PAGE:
I’m a zoologist-turned-conservation social scientist who realised very early on that wildlife wouldn’t be saved by ecology alone. We must understand humans in order to be able to address the underlying drivers of biodiversity loss. I use a variety of methods and methodologies to help gain a deeper picture of the complex socio-ecological problems facing today’s world.
If you’d like to collaborate on a conservation research project, do get in touch. I’m able to advise on topics such as carnivore conservation, human-wildlife conflict and coexistence, social science, qualitative methods, decision-making tools, participatory methods, African conservation, community-based conservation, sustainable use, trophy hunting and illegal wildlife trade. I have helped ecologists integrate social science components into their research to strengthen the outcomes and guided the writing up, data analysis and publication of journal articles.
Examples of my research
At WWF I have been involved in research with UEA and James Cook University looking at how 80,000 species could be affected by climate change in 35 of the most precious and biodiverse places on earth. We found that with a 4.5-degree global mean temperature increase, we could lose nearly 50% of species from these areas, but if this was reduced to 2 degrees, we would only lose 25%. If species were able to freely move to track their favoured climate, we’d only lose 20%. You can read more here.
During a postdoctoral consultancy with San Diego Zoo Institute for Conservation Research in 2016, I helped design social surveys for understanding how humans perceive nature. With Free the Bears in Cambodia, I piloted a questionnaire including the randomised response technique to find out preferences for consuming bear bile. With a number of local Kenya NGOs, I developed questionnaires to understand attitudes towards leopards and giraffes.
In 2015 I contributed to a systematic review with IIED. The project aimed to determine whether alternative livelihoods could reduce specific threats to biodiversity. Working with partners, we found that few projects rigorously tested whether their interventions had impact on biodiversity. Some interventions had no overall effect, whereas a select few had minimal effect.
For my PhD at the University of Kent from 2012-2015, I used qualitative and quantitative social science methods to understand what the underlying drivers for human-carnivore conflict were on livestock farms. I devised a novel structured and participatory decision-making tool, combining Q-methodology and the Delphi technique. Once I finished, I shared my results with all stakeholders via a layman’s report and numerous workshops.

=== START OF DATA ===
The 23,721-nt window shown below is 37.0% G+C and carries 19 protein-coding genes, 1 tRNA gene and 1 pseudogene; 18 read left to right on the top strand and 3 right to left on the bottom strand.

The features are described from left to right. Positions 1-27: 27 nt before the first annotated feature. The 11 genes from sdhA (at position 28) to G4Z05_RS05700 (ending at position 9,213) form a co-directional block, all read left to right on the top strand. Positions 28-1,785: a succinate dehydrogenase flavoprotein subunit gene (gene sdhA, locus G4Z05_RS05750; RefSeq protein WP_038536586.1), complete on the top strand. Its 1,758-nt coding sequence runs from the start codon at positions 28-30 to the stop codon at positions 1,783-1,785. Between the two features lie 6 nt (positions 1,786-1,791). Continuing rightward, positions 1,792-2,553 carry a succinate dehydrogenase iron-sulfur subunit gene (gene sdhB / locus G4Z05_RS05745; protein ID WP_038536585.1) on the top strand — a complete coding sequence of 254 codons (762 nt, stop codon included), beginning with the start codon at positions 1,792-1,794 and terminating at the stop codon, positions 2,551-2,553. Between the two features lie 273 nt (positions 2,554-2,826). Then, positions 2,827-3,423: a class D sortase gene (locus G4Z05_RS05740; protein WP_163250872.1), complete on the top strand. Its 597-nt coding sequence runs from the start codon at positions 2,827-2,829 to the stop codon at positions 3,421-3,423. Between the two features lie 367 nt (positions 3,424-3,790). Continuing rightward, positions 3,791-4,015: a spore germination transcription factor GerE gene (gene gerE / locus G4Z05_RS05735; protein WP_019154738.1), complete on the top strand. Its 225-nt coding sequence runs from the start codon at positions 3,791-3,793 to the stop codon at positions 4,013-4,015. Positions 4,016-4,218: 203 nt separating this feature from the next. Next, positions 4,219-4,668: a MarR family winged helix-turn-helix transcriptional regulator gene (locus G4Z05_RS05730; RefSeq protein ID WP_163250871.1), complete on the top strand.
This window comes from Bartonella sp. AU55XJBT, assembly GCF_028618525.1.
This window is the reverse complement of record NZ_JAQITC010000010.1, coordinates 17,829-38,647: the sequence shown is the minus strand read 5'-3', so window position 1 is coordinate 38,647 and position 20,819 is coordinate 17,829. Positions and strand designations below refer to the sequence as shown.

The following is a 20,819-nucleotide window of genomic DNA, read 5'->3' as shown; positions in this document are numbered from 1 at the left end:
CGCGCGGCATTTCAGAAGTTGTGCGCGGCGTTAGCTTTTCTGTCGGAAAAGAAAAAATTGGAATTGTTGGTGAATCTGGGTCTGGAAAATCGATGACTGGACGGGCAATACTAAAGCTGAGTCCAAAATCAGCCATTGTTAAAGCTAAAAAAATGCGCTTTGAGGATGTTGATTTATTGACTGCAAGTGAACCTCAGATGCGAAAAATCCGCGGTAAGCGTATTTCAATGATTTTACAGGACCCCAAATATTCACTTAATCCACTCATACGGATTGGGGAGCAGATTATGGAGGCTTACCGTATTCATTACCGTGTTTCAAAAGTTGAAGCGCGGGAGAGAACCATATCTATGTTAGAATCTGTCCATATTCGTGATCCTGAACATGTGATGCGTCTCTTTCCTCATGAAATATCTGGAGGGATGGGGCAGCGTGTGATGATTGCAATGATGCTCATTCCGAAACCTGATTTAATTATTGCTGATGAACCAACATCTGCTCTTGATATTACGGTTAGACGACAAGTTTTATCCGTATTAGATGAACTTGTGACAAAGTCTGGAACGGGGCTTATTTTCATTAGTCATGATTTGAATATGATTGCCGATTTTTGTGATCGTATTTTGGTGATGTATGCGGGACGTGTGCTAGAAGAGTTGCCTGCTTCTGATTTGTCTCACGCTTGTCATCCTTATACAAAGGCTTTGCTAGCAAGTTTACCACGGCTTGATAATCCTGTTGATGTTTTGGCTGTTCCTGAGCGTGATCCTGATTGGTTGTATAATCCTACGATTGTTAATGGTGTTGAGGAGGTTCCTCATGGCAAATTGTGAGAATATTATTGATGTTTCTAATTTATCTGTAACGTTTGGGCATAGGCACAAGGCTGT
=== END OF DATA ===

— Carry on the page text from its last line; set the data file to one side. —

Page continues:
Whilst working at Cheetah Conservation Fund in 2011-2012, I undertook numerous research projects, such as understanding the human dimensions of wildlife by Namibian conservancy members and the effectiveness of swing gates to keep predators out from farms. I also supervised undergraduate student research on ecological and physiological studies on cheetahs and other wildlife.
In Zimbabwe in 2011, I worked as a lion researcher determining whether a semi-wild lion pride could successfully exhibit wild lion behaviour (hunting, mating, raising offspring) in a large soft release camp. I used telemetry to find lions and made behavioural observations of the pride. I also oversaw a Bachelors research project on lion behavioural ecology.
For my Masters in 2010-2011, I studied the effectiveness of livestock guarding dogs for reducing predation to livestock in South Africa. Working in partnership with a local NGO, Cheetah Outreach, we found that the dogs reduced predation by up to 93% per farm, saving each farmer around $3,000 per year. The results of the research were used by the NGO to help improve impact of their project.
In South Africa during 2010, I worked with primatologists to study the feeding ecology and movements of a troop of baboons outside of protected areas. I used telemetry to locate the troop then undertook observational studies on individuals. I maintained camera traps to study the usage of clay sites as foraging locations for geophagy.
In Malta during 2009-2010, I undertook boat-based observations of threatened sea birds to determine population trends over space and time. I also conducted studies on the migration of raptors and on illegal bird hunting and trapping. I assisted with an annual bird census.
PhD in Biodiversity Management, Durrell Institute of Conservation and Ecology, University of Kent, UK, 2012-2015
MSc in Conservation Biology, Durrell Institute of Conservation and Ecology, University of Kent, UK, 2010-2011
BSc in Zoology at Cardiff University, UK, 2002-2005